Ryland Barton

Kentucky Public Radio State Capitol Reporter

Ryland is the state capitol reporter for Kentucky Public Radio. He's covered politics and state government for NPR member stations KWBU in Waco and KUT in Austin. Always looking to put a face to big issues, Ryland's reporting has taken him to drought-weary towns in West Texas and relocated communities in rural China. He's covered breaking news like the 2014 shooting at Fort Hood Army Base and the aftermath of the fertilizer plant explosion in West, Texas. 

Ryland has a bachelor's degree from the University of Chicago and a master's degree in journalism from the University of Texas. He grew up in Lexington.

Ryland Barton

The sponsors of a Kentucky voter ID bill have made changes to the proposal, no longer strictly requiring a photo ID in order to cast a ballot in elections.

belchonock / 123rf Stock Photo

  Most of the former board of education members ousted by Gov. Andy Beshear are continuing their lawsuit against the new administration, and moving the challenge to a federal court.

Courtesy of Fayette County Public Schools

Off-duty police officers hired to do security at Kentucky public schools would be required to carry guns under a bill sponsored by a top Republican in the state Senate.

Fayette County Public Schools

  Off-duty police officers hired to do security at Kentucky public schools would be required to carry guns under a bill sponsored by a top Republican in the state Senate.

Ryland Barton

  Kentuckians would no longer vote for governor during odd-numbered years under a bill that unanimously passed out of a legislative committee on Wednesday.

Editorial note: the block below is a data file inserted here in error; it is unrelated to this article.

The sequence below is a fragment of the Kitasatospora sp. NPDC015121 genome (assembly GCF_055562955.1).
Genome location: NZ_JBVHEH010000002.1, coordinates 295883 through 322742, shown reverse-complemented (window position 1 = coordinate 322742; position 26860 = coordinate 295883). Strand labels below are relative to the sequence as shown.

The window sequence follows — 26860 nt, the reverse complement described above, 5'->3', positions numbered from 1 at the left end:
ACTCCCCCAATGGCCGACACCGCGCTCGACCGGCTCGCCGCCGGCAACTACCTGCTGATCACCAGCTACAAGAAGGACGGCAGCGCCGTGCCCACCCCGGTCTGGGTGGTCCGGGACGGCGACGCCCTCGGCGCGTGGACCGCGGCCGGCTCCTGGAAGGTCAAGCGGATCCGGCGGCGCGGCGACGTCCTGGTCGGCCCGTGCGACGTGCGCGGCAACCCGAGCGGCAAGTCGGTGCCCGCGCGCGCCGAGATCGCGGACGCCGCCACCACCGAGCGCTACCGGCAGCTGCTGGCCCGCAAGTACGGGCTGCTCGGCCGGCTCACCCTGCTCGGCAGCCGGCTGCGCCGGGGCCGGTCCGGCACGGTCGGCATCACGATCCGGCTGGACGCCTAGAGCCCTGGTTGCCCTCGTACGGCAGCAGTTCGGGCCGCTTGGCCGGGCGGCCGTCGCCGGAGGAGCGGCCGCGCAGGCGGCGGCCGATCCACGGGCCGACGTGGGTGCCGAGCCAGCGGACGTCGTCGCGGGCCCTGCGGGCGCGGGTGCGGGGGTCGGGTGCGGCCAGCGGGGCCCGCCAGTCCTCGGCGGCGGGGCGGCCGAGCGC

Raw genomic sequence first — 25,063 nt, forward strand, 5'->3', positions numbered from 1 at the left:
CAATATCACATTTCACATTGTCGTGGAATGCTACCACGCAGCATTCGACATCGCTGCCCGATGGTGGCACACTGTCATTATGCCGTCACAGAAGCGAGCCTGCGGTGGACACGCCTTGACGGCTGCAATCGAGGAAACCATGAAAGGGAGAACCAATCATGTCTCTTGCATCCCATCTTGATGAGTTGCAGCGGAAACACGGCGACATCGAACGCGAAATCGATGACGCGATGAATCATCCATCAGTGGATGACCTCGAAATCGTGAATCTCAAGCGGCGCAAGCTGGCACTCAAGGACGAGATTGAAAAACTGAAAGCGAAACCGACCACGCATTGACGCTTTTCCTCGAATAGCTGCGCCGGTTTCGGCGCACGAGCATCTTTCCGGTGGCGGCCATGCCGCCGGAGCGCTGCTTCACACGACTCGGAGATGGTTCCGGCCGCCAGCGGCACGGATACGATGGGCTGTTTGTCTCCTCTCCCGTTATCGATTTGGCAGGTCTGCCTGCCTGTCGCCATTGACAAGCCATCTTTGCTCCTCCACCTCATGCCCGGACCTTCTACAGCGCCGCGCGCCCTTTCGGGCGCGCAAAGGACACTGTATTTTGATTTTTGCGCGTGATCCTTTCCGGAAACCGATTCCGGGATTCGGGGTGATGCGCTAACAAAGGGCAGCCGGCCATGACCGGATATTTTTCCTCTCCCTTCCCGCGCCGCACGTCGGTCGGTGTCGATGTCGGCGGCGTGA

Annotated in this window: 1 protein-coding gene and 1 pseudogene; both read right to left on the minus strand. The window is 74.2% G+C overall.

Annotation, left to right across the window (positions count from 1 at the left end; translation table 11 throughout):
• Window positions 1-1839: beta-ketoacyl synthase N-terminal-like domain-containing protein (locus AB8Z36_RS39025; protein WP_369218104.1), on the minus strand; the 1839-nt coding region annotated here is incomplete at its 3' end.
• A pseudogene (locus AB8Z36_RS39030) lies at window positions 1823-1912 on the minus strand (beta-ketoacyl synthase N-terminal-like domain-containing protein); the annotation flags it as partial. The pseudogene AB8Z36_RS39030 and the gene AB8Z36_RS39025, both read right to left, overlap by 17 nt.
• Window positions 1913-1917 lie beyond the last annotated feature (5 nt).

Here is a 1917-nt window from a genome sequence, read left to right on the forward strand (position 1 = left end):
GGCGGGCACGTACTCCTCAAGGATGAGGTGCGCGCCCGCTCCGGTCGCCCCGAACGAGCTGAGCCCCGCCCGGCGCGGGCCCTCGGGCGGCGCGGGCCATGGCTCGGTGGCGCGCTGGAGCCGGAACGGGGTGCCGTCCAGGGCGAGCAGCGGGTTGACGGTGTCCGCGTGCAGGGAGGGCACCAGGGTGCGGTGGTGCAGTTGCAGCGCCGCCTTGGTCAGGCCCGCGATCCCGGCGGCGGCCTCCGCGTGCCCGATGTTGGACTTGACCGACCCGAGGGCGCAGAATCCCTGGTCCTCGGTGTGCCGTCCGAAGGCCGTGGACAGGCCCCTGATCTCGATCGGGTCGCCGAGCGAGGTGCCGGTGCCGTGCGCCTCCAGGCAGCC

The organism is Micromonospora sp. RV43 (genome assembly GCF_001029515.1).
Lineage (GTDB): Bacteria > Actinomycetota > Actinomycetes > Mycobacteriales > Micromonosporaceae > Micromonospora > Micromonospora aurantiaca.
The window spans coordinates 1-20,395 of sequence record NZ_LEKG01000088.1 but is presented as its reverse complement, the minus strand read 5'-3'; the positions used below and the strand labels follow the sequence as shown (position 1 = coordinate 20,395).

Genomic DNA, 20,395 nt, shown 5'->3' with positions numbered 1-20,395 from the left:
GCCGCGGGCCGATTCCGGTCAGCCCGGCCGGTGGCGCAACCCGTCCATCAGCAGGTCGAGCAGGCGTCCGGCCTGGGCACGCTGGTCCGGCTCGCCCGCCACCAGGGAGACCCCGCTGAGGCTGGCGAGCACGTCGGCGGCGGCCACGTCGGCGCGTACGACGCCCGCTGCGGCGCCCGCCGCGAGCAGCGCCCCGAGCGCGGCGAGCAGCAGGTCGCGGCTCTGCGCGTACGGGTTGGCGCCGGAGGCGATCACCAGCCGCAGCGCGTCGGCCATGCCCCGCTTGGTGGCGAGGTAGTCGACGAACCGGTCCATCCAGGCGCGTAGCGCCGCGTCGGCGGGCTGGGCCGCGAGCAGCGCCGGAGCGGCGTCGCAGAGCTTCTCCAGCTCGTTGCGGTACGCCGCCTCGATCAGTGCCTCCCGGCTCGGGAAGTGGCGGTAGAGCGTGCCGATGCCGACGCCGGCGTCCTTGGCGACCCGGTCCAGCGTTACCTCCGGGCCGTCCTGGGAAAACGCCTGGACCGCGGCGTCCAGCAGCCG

Baishampayan Ghose, Creative Commons

A legislative committee has unanimously approved a bill that would legalize sports betting in Kentucky, sending it to be considered by the state House of Representatives.

Kentucky Office of the Attorney General

  Gov. Andy Beshear delivered his first State of the Commonwealth address on Tuesday, urging the state legislature to move beyond partisan disagreements and support his agenda.

One week into Kentucky’s annual legislative session, Beshear called on lawmakers to curb insulin costs, reform the criminal justice system and find new revenue by legalizing sports betting.

Beshear also called on lawmakers to pass a budget that gives teachers a $2,000 per year raise and end cuts to higher education.

Jacob Ryan/WFPL

 

Kentucky abortion rights advocates hope that their lives will be easier with a Democratic governor in office, but they will still have to contend with a strongly anti-abortion legislature.

Tamarri Wieder is the public affairs and policy director for Planned Parenthood of Indiana and Kentucky. She says that Gov. Andy Beshear’s defeat of Gov. Matt Bevin last year shows that voters didn’t rally around anti-abortion causes.

“He tried to really use Andy Beshear’s pro-choice stances against him and it failed,” Wieder said.

J. Tyler Franklin, WFPL

Republican leaders in Kentucky’s legislature are rallying around a bill that would ban cities, public agencies and universities from adopting so-called “sanctuary” policies that snub federal immigration officials.

Lisa Gillespie, WFPL

Louisville Democratic state Rep. Charles Booker has filed his paperwork to run for the seat currently held by Senate Majority Leader Mitch McConnell.

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